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Isabella Stewart Gardner Museum Appoints Charles Waldheim as Consulting Curator of Landscape

Anne Hawley, Norma Jean Calderwood Director, Isabella Stewart Gardner Museum announced the appointment of landscape scholar and educator Charles Waldheim, principal, Urban Agency as the Museum’s new consulting Curator of Landscape, effective January 2011.

Rooted in the Gardner Museum’s connections to the urban landscape and building upon the accomplishments of the first Curator of Landscape Patrick Chassé, the appointment of Charles Waldheim/Urban Agency will further highlight and expand the importance of landscape scholarship at the Gardner and to elevate the Gardner as a center for discussion of contemporary issues related to landscape and community. The Curator of Landscape position is unique among cultural institutions and museums like the Gardner . Waldheim will join the Gardner Museum as its new consulting Curator of Landscape in January 2011—about one year before the expected opening of a new wing designed by Pritzker Prize-winning architect Renzo Piano to include new dedicated areas for programming across the museum’s five cornerstones, expanded gardens, and restoration work in the historic galleries.

A leader in landscape scholarship and a founding proponent of landscape urbanism (an emerging area of urban thought and landscape practice), Waldheim/Urban Agency will bring new thinking, research, lectures, and exhibitions to the landscape program at the Gardner Museum. This appointment reflects a commitment by the Gardner both to engage the landscape community more directly within the context of the Gardner ’s landscape history, innovation, and importance and to help the public think more deeply about the link between landscape at the Gardner Museum and the surrounding urban fabric. New programming will support emerging thinkers in the area of landscape—much like the museum’s Artists-in-Residence program, which is now in its eighteenth year and supports contemporary artists by inviting them to work, live, create, and draw inspiration for new work and new ways of thinking amidst thirty centuries of art and inspiration.

“An urban gardener and thinker herself, Isabella Stewart Gardner advanced the value of landscape as a means to enrich urban life—first in her Beacon Street home and later in the Fenway with the creation of her museum,” said Anne Hawley , the Norma Jean Calderwood Director of the Isabella Stewart Gardner Museum .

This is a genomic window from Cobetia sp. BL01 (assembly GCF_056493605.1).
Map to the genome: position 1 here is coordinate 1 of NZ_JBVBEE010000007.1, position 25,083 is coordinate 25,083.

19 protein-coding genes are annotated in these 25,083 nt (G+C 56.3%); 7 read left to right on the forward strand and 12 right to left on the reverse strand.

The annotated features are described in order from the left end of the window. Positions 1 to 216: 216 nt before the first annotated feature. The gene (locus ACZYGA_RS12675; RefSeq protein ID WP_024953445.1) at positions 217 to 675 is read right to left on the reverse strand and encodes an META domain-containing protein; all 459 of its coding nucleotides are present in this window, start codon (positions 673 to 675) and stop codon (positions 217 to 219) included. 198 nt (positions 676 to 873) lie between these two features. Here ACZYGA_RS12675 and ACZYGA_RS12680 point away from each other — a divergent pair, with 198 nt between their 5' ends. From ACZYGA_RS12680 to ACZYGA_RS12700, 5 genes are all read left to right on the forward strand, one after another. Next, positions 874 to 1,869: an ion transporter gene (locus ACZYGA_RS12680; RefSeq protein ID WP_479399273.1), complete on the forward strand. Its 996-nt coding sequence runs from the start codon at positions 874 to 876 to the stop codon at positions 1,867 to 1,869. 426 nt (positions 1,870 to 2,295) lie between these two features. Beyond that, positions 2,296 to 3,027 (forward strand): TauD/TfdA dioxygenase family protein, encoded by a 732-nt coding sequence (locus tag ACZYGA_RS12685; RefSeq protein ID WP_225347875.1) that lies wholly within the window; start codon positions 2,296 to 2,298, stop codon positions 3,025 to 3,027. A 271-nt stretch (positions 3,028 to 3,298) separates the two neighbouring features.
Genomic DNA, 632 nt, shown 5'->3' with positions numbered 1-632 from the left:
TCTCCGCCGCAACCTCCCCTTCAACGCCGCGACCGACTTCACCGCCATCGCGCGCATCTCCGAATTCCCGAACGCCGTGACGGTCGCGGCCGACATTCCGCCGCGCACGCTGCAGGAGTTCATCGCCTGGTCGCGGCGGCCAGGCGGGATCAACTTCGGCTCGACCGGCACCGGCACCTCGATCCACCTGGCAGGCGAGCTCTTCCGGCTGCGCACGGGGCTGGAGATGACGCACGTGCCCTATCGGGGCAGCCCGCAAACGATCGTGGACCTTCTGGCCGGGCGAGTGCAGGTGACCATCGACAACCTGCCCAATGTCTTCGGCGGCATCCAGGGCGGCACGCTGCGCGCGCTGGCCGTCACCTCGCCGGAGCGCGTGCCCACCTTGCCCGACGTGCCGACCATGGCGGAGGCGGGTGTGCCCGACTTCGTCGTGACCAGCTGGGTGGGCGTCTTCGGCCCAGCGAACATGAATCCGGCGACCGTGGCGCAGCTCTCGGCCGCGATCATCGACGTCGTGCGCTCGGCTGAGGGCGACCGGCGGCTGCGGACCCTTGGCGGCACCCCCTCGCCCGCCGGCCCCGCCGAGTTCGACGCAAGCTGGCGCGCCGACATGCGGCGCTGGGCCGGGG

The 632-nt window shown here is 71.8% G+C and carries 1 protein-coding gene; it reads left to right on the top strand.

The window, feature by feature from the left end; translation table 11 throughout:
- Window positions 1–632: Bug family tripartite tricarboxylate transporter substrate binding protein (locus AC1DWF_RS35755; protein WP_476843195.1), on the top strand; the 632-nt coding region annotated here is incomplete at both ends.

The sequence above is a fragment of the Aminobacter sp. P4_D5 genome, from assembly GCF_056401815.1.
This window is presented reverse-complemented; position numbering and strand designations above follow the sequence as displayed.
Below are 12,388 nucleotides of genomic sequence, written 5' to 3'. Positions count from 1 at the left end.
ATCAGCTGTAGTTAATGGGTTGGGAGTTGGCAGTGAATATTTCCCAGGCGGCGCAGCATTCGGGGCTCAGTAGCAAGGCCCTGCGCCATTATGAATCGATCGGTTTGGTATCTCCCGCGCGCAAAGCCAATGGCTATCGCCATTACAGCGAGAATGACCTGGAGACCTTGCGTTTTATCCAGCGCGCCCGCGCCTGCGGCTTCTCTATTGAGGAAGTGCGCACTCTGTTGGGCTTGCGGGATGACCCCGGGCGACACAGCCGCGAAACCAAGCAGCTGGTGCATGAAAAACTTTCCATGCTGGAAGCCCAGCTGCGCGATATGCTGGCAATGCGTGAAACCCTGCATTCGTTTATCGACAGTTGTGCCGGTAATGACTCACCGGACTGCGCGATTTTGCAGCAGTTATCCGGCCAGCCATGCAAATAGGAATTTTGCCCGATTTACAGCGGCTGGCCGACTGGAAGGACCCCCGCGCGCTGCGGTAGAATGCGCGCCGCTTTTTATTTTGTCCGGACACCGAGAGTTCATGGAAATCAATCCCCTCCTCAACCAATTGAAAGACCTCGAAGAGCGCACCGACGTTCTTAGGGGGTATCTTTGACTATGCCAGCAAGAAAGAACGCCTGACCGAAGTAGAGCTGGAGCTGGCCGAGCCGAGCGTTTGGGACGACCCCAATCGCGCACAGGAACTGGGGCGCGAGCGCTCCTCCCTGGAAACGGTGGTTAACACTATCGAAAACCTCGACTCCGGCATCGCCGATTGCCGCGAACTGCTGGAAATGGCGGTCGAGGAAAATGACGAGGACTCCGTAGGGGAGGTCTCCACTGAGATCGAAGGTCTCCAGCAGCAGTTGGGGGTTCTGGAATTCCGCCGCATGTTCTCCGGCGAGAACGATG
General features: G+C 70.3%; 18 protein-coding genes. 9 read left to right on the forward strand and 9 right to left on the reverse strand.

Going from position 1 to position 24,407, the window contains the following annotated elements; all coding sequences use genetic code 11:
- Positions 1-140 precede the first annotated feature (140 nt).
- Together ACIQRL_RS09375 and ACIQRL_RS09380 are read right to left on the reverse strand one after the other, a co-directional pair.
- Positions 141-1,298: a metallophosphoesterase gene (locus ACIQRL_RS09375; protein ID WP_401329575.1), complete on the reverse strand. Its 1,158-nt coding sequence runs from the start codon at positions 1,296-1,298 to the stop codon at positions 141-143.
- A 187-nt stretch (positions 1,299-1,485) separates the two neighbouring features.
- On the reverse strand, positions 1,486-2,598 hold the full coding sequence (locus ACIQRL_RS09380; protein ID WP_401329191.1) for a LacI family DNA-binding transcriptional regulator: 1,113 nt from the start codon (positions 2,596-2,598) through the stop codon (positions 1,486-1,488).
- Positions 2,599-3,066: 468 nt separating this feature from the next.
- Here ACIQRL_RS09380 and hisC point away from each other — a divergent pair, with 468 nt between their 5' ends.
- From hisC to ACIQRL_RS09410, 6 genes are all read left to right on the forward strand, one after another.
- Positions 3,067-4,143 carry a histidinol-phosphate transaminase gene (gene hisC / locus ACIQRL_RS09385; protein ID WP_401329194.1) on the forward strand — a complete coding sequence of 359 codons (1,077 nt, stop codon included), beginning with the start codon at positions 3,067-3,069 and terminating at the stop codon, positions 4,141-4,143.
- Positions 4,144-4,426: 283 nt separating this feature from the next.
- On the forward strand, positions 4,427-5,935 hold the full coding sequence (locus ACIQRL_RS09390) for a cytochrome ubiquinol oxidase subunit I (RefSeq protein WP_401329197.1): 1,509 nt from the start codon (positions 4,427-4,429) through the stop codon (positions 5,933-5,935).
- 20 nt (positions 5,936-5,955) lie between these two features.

“Stimulating new ways of thinking in our key programming areas is central to the Gardner Museum ’s mission. Charles Waldheim’s appointment will challenge us to expand our thinking about landscape and its importance in the urban fabric of Boston . He will also help us to engage our public in new ways through exhibitions, scholarship, and public programs that will set a new direction for this ‘cornerstone’ at the Gardner . We welcome Charles to the Gardner Museum as our new Curator of Landscape,” Hawley continued.

“I look forward to contributing to the Gardner ’s ongoing renewal through the development of its public programs on contemporary landscape,” said Waldheim. “Given the Gardner ’s historic commitments in this area, and their extraordinary investment in new programming associated with the opening of the new venue in 2012, this is an important moment in the life of this singular institution. I look forward to making some modest contribution to keep contemporary landscape central to the life of the Gardner and to its many audiences. Given the centrality and relevance that contemporary landscape plays in design culture, urbanism, and the arts today, we are particularly fortunate that Anne Hawley and the Gardner ’s leadership team have rededicated themselves to landscape as a cornerstone of their programs going forward. I look forward to working with them toarticulate the sites and subjects associated with contemporary landscape design, and to construct opportunities for audiences to interact with the medium in its multiple and various forms,” added Waldheim.

The museum’s founder Isabella Gardner believed in the value of horticulture. Her street-side conservatory at her Beacon Street home was a profusion of blooms and greenery, and she regularly supported landscape beautification projects in the Fenway. Gardner was also an urban pioneer—choosing to build her museum at the turn of the century in the Fenway neighborhood, a new section of Boston that had recently been transformed by Frederick Law Olmsted from a tidal marsh into the parks of the Back Bay Fens. The Gardner Museum was one of the first buildings in the newly formed Fenway, a landscape that defines the community for residents and visitors alike and an area which today remains an important and vibrant example of the value of urban landscape.

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